Circumpolar Inuit leader reaches out to scientists
“We as Inuit fully welcome the opportunity of working with scientists”
MONTREAL — Aqqaluk Lynge of Greenland, the president of the Inuit Circumpolar Council, reached out to international scientists in his April 24 keynote speech at the International Polar Year Conference in Montreal, saying Inuit are not “isolationists.”
“We as Inuit fully welcome the opportunity, indeed, the necessity, of working with scientists from around the world,” he said. “We welcome and we need the IPY research and data generated so that our decisions may be made with sound and cutting-edge knowledge. We Inuit want to co-operatively move from knowledge to action.”
The IPY conference podium proved a perfect place for Lynge to deliver his message.
Lynge told conference delegates, few of whom are indigenous Arctic residents, that Inuit traditional economies, technologies, cultural expressions and languages reveal knowledge that the sciences can use to better understand the Arctic.
Lynge said he would also like to see the knowledge of science used for northern people, “to protect our homes and our culture.”
ICC has already shown its willingness to cooperate with scientists and played an important role in several major research projects combining traditional Inuit knowledge with modern science, he said.
But Lynge urged more understanding on the part of scientists who are not from the Arctic region.
“You have to understand that to us the Arctic is our home. It is not a mining company or a scientific laboratory. It is our home,” he said.
Lynge singled out climate change as a major threat to Inuit, which requires knowledge, and action.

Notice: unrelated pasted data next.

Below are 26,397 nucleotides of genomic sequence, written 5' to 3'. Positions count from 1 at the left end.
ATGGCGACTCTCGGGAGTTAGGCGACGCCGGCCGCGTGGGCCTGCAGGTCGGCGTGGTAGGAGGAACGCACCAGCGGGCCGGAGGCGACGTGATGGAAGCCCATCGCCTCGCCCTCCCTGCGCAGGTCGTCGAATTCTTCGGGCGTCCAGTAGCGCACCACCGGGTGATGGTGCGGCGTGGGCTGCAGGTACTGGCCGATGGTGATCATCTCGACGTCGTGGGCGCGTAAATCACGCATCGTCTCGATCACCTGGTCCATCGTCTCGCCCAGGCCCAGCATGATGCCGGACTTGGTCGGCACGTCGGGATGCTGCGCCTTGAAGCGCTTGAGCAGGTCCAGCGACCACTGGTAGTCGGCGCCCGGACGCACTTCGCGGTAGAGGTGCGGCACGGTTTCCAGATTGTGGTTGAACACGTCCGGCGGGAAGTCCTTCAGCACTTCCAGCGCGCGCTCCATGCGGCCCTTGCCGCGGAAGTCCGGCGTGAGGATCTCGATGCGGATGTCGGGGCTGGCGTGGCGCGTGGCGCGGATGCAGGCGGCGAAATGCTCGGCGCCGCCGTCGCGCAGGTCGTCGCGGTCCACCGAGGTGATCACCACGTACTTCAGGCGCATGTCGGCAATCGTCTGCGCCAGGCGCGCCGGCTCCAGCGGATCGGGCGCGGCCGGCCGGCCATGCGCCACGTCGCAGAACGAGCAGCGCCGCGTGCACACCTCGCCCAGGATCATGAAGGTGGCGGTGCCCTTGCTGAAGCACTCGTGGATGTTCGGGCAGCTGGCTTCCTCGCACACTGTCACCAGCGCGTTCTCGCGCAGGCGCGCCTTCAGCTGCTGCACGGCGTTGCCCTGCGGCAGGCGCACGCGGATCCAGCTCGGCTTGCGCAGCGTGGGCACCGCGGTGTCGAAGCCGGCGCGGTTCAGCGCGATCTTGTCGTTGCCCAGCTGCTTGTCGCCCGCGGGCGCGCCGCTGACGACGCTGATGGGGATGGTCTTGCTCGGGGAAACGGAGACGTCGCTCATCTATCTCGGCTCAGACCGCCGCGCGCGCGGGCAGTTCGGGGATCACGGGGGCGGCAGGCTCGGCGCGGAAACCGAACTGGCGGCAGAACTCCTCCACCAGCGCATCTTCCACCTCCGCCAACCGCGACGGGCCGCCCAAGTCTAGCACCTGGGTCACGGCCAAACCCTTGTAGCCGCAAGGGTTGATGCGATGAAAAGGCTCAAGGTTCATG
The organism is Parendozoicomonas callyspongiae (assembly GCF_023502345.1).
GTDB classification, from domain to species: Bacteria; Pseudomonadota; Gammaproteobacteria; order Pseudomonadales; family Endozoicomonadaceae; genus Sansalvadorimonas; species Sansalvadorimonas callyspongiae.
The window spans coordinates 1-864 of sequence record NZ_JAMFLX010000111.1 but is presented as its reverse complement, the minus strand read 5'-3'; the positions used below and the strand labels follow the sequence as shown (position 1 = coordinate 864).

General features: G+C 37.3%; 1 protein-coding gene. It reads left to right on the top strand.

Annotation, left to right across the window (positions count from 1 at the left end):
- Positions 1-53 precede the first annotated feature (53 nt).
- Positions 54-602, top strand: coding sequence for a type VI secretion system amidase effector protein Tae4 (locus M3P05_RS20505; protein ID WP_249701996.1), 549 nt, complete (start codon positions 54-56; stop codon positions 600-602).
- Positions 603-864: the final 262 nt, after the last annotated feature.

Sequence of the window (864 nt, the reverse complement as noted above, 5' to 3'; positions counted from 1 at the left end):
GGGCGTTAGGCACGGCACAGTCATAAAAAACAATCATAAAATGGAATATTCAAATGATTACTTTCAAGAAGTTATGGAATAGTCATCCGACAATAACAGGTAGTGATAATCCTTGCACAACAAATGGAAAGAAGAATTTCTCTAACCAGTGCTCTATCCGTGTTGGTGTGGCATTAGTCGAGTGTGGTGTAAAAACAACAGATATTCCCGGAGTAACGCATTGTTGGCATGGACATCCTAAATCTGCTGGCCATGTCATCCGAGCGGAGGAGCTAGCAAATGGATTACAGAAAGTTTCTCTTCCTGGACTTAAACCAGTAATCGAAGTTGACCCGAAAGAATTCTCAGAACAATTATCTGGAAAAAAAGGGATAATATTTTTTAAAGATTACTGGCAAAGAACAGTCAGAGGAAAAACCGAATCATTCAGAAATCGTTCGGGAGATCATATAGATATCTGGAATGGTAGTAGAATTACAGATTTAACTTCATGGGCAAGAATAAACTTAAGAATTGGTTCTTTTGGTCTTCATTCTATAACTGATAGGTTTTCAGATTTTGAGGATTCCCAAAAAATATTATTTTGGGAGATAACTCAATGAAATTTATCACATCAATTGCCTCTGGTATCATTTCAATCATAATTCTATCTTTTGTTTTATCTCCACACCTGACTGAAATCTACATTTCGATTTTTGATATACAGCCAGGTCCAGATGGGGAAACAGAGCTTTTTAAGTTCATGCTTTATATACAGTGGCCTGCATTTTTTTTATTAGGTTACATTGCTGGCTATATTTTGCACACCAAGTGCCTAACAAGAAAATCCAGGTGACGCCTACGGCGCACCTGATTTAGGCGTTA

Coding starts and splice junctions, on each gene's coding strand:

“I have seen the sadness of my people as they do not know how to cope with these changes that often robs them of their traditional livelihood and their culture,” he said. “Inuit keep asking ICC and him personally to help address their concerns regarding climate change. They ask me increasingly to take their local concerns to the international community, as ICC is mandated to do.”
Lynge said he works with his fellow Inuit on sea ice loss, the disappearance of certain fish species, as well as the arrival of new species of fish, and the “dramatic influx” of ships coming to the Arctic.
“I try to convince them that there is hope,” Lynge said. “Inuit have faced daunting challenges before and have adapted.”
But Lynge noted a “most chilling impact.”
And that is “the fear that our knowledge system will be so severely jolted by such a radical shift in the climate that the very foundation of who we are as a people may be at risk.”
To cap off his talk, Lynge shared a poem he had written as a student in Denmark, called “Arctic Riches,” in which he writes that “centuries of the white man’s colonization and power are nothing compared to ten thousand years of our own wisdom.”
“But what you believe
we do not believe
What you don’t know we do know
what you know we know as well
for these are our Arctic riches.”